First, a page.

What is the difference between acrylic paint and latex paint?

Is that a Damien Hirst SPOT painting?!

latex or acrylic

Oh wait, it's just some emptied prescription bottles I had laying around . . . With paint atop the caps!


A While back (Disclaimer: at times, I'm a bit unorganized), I realized I had accumulated more than a few medicine containers that I hadn't used, or the bottles were empty, and I hadn't thrown them away. Doing my small part to save the environment (and largely, because I’m EXTREMELY thrifty--NOT Cheap--NOOOO!) I decided NOT to throw the containers away, and put them to good use as miniature paint containers. If you've read my previous article, then you know I use latex paint quite a bit. Now before you go getting all judgmental on me, understand that I DO know (generally speaking) the differences between latex and Acrylic. But, for those who do NOT know the difference, I thought I would briefly take a moment to touch on this without belaboring it.


Latex and Acrylic are BOTH water based paints. Latex paint is known for having less of a shelf life, less pigments and overall just not being known for holding up over time, and largely considered, NOT a great choice for artists. However, there are ways to take house paint and acrylicize (if that's a word?) these paints. Meaning they will become more durable and have a much better shelf life. You can even change the texture! If you are familiar with gel mediums, then you know where I'm heading.

acrylic paint storage

So why use house paint in the first place? It's not exactly cheap. Even a little tester at Home Depot is close to 5 dollars. The answer, for me, and I would assume other artists, is that it is accessible, and you can find almost ANY color. Additionally, (and the main reason I use house paint), is I LOVE the way it moves. It's very smooth and typically will provide very good coverage. If you buy HIGH end house paints, they can come in an enamel, STILL water based, but finish nicely.


I don't discriminate!


When it comes to house paints, I also do not discriminate. Exterior, Interior, Just paint? Paint & Primer? IT's ALL GOOD! Especially if it's cheap or even FREE!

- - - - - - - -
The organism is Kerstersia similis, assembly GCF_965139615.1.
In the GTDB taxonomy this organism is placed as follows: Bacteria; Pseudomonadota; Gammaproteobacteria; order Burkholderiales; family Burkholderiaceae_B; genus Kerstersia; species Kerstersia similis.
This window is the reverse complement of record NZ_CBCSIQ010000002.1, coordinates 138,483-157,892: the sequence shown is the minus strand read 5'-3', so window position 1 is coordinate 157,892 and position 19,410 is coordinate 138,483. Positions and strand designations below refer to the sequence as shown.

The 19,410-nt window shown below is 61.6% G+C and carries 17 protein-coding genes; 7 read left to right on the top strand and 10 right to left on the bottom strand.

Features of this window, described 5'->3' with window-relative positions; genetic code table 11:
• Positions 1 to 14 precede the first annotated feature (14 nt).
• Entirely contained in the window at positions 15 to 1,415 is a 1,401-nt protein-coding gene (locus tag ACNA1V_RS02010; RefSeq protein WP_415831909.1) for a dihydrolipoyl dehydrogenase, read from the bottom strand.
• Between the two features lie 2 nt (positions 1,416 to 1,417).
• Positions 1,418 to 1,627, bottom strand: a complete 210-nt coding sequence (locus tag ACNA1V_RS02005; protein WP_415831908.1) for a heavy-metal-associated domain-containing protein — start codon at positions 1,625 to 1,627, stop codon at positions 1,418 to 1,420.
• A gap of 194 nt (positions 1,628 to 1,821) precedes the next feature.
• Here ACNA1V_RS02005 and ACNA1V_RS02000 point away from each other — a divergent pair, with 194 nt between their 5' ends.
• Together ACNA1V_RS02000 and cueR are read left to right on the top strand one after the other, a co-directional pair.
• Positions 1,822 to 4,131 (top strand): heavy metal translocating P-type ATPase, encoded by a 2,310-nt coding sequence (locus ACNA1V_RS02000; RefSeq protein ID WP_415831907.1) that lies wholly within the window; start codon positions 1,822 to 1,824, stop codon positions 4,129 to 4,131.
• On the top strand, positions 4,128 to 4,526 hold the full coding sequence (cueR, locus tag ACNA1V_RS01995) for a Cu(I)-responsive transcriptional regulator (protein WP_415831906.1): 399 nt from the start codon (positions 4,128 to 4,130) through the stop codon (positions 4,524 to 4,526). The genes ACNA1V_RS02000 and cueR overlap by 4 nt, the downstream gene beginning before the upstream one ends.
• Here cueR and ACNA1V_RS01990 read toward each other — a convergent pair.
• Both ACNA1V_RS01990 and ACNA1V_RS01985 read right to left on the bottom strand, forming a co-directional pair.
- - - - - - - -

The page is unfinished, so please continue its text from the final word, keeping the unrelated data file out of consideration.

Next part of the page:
For those of you not aware, Home Depot and other hardware stores will carry what they call "Miss Tints." These are paints that were either tinted wrong, or not to the satisfaction of the customer. This doesn't make it bad, it simply makes it CHEAP!  Now, admittedly, it seems like a lot of painters and artist are familiar with Home Depot's miss tints. But to go a step further, and I believe a bit lesser known, is places like Sherwin Williams, Guiry's and just about ANY place you can buy paints have miss tints. Now, the beauty of the latter (Not Home Depot), is that by less people knowing, these shops tend to have great selection of colors (often bright and vibrant), and they are HIGHER quality, and CHEAPER! Just this past week, I was literally PRESENTED 2 Gallons of beautiful Benjamin Moor Blue and an Orange miss tints because I had to wait for a paint! These are $40 a piece typically. Both. . . Free!


Ok ok, you get it, Latex can be cheap, and easy to use.


So how does that tie in with FINE ART, and those tiny bottles? Well, when it comes pigments, I won’t lie, some house paints will not cut the mustard when it comes to color. But that is the exception NOT the rule (Aquamarine being one example.) However, you can still get beautiful, vibrant colors. AND, when mixed with a gel mediums, you are going to have essentially, an acrylic paint! Additionally, you can try the different styles of gels. You can get a chunky gel if you like texture, or you can add a smooth gel or even varnish directly to your paints for a thinner consistency. All the while maintaining HIGH quality, and ensuring your paintings will hold up over time. Gels are also a great way to control the sheen.


UV & Varnish:


Since I'm talking about the gel mediums, it's a good time to touch on UV and Varnish. Now, I'm not sure about ALL gels or varnishes being UV protectors, but you can absolutely find some that are both. However, Personally, I find I it useful to use a spray UV for absolute color protection, and then a varnish for that added depth-less, finish and beauty!




Ok, coming full circle. So why the little Containers? Well, now you know my penchant for latex, you can probably guess I buy in bulk! I buy on sale, or I buy cheap miss tints. So, what typically happens when mixing colors, I may end up with 3 different shades of blue, or, quite simply only use it for touch ups. In either case, the little containers come in handy for storage, OR for just popping open and using a few quick strokes or small, isolated areas. I don't have to DUMP out paint from a big container or even a medium size container. Clean up is great, and I can go straight from Bottle to canvas! And then boom, back into the paint closet. Nice. . .. Easy. . .. Breezy! Oh, and when it comes to obtaining these containers, if you don't happen to have several laying around because, unlike me, you stay organized and dispose of these bottles immediately. . . then you can always ask your parents, grandparents to save the containers for you. You'd be surprised at how fast you can accumulate things when you let people know to save something for you (and that literally goes for anything!) Just please do not become a drug addict to support your painting addiction 🙂 OK, go out and crush some canvases, walls or whatever tickles your pickle!


I hope you enjoyed this post. If you did, please like and share!


Peace, Love and Asscheeks!

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